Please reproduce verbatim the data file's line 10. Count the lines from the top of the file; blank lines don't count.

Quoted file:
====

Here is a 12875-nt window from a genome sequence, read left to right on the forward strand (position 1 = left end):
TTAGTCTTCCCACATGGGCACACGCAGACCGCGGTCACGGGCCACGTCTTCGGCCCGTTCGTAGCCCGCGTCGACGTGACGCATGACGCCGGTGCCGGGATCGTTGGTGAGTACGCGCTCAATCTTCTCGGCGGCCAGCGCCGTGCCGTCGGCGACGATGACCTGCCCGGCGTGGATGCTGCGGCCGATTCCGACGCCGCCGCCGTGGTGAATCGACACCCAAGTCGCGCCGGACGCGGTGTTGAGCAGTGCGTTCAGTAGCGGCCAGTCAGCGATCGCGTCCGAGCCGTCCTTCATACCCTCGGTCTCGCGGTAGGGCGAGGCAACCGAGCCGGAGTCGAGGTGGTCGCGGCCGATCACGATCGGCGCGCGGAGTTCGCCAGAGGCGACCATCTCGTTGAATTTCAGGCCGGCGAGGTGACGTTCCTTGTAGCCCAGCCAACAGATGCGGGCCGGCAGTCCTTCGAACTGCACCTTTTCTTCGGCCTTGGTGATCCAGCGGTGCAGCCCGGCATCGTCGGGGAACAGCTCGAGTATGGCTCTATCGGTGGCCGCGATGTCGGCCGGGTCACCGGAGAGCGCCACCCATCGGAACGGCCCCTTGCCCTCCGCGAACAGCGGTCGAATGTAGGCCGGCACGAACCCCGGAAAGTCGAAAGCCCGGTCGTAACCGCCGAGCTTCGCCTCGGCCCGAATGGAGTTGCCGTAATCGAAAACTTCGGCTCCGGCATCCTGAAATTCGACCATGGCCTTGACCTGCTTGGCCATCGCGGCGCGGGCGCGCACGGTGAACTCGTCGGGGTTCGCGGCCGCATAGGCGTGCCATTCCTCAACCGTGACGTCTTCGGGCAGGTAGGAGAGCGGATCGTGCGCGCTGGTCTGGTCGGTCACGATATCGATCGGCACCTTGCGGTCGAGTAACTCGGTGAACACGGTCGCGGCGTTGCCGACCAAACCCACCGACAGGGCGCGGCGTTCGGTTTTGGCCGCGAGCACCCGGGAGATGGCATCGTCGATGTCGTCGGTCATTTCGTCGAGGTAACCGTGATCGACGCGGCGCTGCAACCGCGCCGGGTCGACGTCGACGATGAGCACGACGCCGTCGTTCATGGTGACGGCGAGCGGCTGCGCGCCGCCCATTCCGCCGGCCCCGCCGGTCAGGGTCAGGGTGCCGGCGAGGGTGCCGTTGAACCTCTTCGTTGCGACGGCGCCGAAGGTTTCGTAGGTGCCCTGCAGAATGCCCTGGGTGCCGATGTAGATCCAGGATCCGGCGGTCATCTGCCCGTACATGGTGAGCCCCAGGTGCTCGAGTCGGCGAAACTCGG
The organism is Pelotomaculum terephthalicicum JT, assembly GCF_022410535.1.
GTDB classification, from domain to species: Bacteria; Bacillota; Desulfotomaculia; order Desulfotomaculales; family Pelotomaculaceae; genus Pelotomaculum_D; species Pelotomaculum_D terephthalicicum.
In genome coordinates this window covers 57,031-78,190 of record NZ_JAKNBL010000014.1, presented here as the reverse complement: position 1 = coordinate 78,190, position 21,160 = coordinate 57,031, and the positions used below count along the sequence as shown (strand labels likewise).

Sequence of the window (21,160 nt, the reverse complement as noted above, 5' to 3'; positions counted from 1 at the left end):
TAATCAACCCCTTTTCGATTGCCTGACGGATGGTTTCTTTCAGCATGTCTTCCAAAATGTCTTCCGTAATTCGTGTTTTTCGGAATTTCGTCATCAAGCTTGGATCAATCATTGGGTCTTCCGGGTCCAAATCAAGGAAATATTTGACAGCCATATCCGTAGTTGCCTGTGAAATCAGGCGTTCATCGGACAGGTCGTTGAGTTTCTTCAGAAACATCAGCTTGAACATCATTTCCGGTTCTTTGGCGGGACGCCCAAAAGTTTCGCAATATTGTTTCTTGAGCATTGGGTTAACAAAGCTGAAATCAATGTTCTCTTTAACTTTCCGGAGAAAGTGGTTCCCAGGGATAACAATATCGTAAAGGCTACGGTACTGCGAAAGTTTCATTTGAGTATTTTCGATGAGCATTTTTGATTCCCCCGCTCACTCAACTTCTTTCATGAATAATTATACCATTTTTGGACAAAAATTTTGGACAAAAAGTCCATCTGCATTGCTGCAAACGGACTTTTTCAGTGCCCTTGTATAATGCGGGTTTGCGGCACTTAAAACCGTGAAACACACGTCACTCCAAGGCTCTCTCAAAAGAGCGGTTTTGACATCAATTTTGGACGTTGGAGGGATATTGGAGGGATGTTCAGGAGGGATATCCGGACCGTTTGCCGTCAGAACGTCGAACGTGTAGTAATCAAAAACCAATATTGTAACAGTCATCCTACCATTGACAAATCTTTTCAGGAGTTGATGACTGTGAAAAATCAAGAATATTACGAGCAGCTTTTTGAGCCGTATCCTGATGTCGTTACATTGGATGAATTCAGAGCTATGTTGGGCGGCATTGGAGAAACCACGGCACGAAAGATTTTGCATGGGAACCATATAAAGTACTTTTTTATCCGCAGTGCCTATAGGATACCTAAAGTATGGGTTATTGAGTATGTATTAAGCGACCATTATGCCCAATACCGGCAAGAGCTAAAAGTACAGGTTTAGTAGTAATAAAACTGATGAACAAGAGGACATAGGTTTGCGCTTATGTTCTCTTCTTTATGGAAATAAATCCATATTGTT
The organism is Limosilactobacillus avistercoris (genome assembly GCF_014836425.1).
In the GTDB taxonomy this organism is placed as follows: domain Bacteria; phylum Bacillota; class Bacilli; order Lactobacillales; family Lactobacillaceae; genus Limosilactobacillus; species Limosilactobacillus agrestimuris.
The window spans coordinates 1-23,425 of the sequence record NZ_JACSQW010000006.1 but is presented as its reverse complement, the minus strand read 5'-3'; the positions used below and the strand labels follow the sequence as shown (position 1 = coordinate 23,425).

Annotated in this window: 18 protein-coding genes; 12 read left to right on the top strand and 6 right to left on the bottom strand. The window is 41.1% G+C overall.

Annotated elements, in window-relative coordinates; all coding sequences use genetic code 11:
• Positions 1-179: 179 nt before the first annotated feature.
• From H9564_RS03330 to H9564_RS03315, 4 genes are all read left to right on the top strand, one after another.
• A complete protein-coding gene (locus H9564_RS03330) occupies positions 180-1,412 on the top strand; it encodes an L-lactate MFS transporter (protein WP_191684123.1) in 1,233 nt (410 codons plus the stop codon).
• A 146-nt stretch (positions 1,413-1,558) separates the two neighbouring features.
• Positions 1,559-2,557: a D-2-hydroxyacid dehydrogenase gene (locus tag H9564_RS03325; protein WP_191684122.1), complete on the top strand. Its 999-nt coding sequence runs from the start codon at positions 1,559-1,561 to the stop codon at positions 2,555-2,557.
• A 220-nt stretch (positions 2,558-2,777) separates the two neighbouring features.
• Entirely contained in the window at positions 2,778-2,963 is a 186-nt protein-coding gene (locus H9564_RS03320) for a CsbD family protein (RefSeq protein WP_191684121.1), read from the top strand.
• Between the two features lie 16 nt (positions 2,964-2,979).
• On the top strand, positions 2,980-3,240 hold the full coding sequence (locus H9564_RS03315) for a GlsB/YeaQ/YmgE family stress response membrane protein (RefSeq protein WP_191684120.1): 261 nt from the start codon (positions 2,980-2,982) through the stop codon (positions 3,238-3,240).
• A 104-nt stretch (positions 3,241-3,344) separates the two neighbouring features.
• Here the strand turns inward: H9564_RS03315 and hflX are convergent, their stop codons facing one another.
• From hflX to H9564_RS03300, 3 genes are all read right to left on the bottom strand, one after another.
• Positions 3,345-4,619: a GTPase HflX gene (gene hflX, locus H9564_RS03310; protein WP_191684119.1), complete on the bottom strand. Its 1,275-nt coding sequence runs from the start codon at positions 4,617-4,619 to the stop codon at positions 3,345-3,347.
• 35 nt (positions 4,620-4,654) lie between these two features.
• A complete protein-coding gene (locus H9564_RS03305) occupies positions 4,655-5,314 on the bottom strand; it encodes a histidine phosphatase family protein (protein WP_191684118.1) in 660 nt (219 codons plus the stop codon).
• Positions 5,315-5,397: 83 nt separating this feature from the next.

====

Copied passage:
The window spans coordinates 1-23,425 of the sequence record NZ_JACSQW010000006.1 but is presented as its reverse complement, the minus strand read 5'-3'; the positions used below and the strand labels follow the sequence as shown (position 1 = coordinate 23,425).